Do you understand how your 401(k) really works? Do you know how your employer selected the designated investment options? Do you know the investment performance of each of your options? And most importantly, do you know the fees being charged against your account and who is paying them?
Starting today, new Department of Labor (DOL) disclosure rules will provide workers with insight about how much they are being charged for their retirement plan. Under the new rules, workers must receive annually an explanation of all of their investment options and their terms and conditions, including performance and fees. Workers also will receive quarterly personal benefit statements that must specify fees directly deducted from their accounts. The new rules are designed to boost transparency and help workers and employers compare retirement plans and shop around for the best option.
It may seem hard to believe, but, until now, employers didn't always know and weren't required to explain to workers exactly how one of their most important benefits -- their retirement security -- actually worked. And Americans are equally confused. According to an AARP survey, more than 70 percent of 401(k) participants mistakenly said that they do not pay any 401(k) fees at all.
As 401(k) plans became more prevalent in the workplace in recent years, I asked the Government Accountability Office (GAO) to examine how these plans are functioning. The GAO's findings have been consistently disturbing. GAO and the DOL also found that a one-point percentage difference in fees can reduce a worker's retirement nest egg by 17 to 28 percent over a career. And GAO reported that, increasingly, employers are charging fees to workers' accounts that traditionally have been paid by employers.
These gaps in worker protections are partly due to the way 401(k) plans have evolved over time. When Congress passed a private sector pension law in 1974, it established rules primarily for the kinds of retirement plans that existed at the time -- mainly defined-benefit and profit-sharing plans. The 401(k) was only established in 1978 and intended for executives. It didn't expand to rank-and-file workers until 1981. And Congress and the regulatory agencies have been playing catch-up ever since.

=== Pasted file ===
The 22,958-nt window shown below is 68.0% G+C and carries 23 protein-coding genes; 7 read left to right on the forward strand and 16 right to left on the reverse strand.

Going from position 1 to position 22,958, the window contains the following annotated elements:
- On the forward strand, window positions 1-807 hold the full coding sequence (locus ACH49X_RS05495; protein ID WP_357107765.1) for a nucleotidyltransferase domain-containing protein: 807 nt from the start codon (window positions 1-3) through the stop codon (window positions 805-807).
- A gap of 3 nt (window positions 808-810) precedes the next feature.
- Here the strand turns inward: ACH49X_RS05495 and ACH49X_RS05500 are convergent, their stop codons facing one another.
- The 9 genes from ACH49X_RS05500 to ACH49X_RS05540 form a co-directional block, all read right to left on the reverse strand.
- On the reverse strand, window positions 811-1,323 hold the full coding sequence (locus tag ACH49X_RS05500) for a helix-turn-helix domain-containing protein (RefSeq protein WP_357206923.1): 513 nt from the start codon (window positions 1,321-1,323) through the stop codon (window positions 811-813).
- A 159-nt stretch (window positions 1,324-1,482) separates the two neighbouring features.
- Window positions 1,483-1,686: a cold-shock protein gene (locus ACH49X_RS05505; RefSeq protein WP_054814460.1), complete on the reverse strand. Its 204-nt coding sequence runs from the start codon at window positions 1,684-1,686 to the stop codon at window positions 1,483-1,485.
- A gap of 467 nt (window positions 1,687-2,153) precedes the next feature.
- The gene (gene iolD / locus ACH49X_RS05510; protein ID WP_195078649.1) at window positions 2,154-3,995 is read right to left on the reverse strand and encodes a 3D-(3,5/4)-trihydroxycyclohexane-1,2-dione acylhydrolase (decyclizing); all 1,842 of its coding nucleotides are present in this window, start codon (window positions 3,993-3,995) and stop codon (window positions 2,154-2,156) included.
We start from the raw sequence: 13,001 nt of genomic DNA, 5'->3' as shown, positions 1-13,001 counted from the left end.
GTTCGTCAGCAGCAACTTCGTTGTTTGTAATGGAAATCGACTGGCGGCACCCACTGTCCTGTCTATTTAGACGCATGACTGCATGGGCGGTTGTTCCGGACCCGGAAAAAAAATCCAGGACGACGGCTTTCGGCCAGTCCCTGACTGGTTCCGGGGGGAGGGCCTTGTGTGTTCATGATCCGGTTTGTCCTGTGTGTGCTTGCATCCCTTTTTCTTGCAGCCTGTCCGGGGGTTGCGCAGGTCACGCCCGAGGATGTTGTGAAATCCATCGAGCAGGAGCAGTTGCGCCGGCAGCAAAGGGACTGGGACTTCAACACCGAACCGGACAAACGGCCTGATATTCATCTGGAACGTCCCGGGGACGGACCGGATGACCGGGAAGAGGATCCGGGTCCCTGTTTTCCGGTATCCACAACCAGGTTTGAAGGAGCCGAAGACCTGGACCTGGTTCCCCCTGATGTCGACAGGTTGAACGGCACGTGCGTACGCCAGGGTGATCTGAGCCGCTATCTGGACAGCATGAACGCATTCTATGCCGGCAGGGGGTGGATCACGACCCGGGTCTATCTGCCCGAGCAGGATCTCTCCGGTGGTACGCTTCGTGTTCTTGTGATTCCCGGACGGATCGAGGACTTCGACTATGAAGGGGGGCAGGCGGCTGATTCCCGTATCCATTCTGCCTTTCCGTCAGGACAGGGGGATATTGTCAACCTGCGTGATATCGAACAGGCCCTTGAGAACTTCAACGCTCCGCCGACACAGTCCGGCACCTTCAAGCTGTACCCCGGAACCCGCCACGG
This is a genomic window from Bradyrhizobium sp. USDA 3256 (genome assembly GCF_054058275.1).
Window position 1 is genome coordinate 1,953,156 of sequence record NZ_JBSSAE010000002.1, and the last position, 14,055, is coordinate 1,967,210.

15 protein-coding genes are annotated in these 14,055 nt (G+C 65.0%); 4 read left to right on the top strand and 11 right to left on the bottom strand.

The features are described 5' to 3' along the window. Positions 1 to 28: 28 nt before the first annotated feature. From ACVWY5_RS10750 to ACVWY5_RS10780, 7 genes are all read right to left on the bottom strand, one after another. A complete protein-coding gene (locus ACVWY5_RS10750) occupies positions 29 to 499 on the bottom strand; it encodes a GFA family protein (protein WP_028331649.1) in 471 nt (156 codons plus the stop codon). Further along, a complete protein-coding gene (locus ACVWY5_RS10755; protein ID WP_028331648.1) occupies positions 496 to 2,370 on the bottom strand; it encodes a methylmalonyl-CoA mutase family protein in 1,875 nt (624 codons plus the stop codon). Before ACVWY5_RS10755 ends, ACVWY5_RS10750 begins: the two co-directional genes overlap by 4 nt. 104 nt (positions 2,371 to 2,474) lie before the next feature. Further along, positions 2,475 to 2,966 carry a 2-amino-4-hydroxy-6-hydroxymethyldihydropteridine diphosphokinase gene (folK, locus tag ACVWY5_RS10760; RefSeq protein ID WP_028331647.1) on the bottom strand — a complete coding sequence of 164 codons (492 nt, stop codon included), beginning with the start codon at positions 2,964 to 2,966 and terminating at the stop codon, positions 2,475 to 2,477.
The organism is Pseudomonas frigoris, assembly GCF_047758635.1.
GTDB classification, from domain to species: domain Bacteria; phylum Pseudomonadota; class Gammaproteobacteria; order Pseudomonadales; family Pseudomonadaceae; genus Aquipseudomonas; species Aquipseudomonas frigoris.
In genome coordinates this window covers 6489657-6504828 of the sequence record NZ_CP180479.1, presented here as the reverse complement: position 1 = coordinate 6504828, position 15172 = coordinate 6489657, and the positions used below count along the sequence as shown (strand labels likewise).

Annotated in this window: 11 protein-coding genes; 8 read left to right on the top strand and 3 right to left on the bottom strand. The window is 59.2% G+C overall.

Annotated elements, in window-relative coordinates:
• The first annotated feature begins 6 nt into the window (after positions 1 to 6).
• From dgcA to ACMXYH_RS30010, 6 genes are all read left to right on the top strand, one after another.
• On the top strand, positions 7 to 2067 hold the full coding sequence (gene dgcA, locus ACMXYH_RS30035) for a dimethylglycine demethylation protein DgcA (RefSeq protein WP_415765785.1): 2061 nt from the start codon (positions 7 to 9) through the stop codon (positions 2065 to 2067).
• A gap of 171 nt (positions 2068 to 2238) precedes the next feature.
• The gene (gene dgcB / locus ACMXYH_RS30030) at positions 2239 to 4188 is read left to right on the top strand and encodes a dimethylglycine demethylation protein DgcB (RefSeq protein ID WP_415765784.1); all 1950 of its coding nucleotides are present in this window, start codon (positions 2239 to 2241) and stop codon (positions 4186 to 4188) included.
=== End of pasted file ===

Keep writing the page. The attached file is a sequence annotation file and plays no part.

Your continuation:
Congress never expected 401(k) plans to become the primary retirement plan, but they have. And we have an obligation to make these plans work the best they can.
One of the fundamental weaknesses of 401(k) plans is that they ask workers to be their own investment experts. The 2007 market meltdown painfully showed everyone that not even the highest paid financial experts always know how to protect their investments. But expertise does make a difference. Studies have consistently shown that professionally managed defined benefit plans outperform 401(k) plan returns by 1 to 2 percent a year or 20 to 30 percent over a working lifetime. Studies also show that a higher fee does not translate into better investment performance.
The new disclosure rule will let employees know how big of a bite 401(k) fees are taking out of their total savings.
Starting today, workers' quarterly benefit statements must list all fees directly deducted from their accounts including administrative fees for maintaining accounts and consulting fees paid to design the plan. Workers will need to understand and check the annual documents for equally important investment management fees that are separately taken out. Good employers will make sure that these materials are understandable to workers. If your employer provides electronic access to materials, make sure you read the email.
It's time to shine some light on 401(k) plans. If we are going to rely on these plans for retirement security, then employers and workers need to understand the different investment alternatives and their investment performance and fees. Median 401(k) account balances are less than $20,000, and the average balance is $60,000 when many times that is needed to stretch a retirement nest egg into a comfortable retirement for more than a decade. Workers and employers need to contribute 10 to 15 percent of wages a year to accumulate adequate retirement income.
Keeping fees low won't solve every 401(k) weakness, but it could increase workers' investment returns by up to one-third at retirement.
Armed with this information, workers can press their employers, and employers can press their service providers, for a better deal that minimizes fees and protects their retirement nest eggs. The new DOL rules start to give workers a fighting chance.
So, be sure to read those benefit statements, America.
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